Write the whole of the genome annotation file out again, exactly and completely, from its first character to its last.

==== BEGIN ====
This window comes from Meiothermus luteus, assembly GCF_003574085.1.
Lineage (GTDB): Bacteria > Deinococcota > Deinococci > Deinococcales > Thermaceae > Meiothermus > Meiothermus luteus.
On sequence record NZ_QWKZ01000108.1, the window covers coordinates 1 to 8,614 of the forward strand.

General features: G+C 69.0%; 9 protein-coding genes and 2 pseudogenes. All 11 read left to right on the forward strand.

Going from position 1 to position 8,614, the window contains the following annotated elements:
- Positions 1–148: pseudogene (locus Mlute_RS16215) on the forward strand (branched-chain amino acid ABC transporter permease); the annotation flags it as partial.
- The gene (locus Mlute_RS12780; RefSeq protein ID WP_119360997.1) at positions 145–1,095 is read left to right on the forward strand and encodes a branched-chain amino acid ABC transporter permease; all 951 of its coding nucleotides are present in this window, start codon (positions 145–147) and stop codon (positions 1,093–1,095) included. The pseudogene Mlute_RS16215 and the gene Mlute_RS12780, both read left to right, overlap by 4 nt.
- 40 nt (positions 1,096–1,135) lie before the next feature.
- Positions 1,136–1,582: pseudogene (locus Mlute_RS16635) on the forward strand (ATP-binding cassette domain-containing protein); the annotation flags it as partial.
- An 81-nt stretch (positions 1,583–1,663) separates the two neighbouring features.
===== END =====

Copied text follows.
This window comes from Meiothermus luteus, assembly GCF_003574085.1.
Lineage (GTDB): Bacteria > Deinococcota > Deinococci > Deinococcales > Thermaceae > Meiothermus > Meiothermus luteus.
On sequence record NZ_QWKZ01000108.1, the window covers coordinates 1 to 8,614 of the forward strand.

General features: G+C 69.0%; 9 protein-coding genes and 2 pseudogenes. All 11 read left to right on the forward strand.

Going from position 1 to position 8,614, the window contains the following annotated elements:
- Positions 1–148: pseudogene (locus Mlute_RS16215) on the forward strand (branched-chain amino acid ABC transporter permease); the annotation flags it as partial.
- The gene (locus Mlute_RS12780; RefSeq protein ID WP_119360997.1) at positions 145–1,095 is read left to right on the forward strand and encodes a branched-chain amino acid ABC transporter permease; all 951 of its coding nucleotides are present in this window, start codon (positions 145–147) and stop codon (positions 1,093–1,095) included. The pseudogene Mlute_RS16215 and the gene Mlute_RS12780, both read left to right, overlap by 4 nt.
- 40 nt (positions 1,096–1,135) lie before the next feature.
- Positions 1,136–1,582: pseudogene (locus Mlute_RS16635) on the forward strand (ATP-binding cassette domain-containing protein); the annotation flags it as partial.
- An 81-nt stretch (positions 1,583–1,663) separates the two neighbouring features.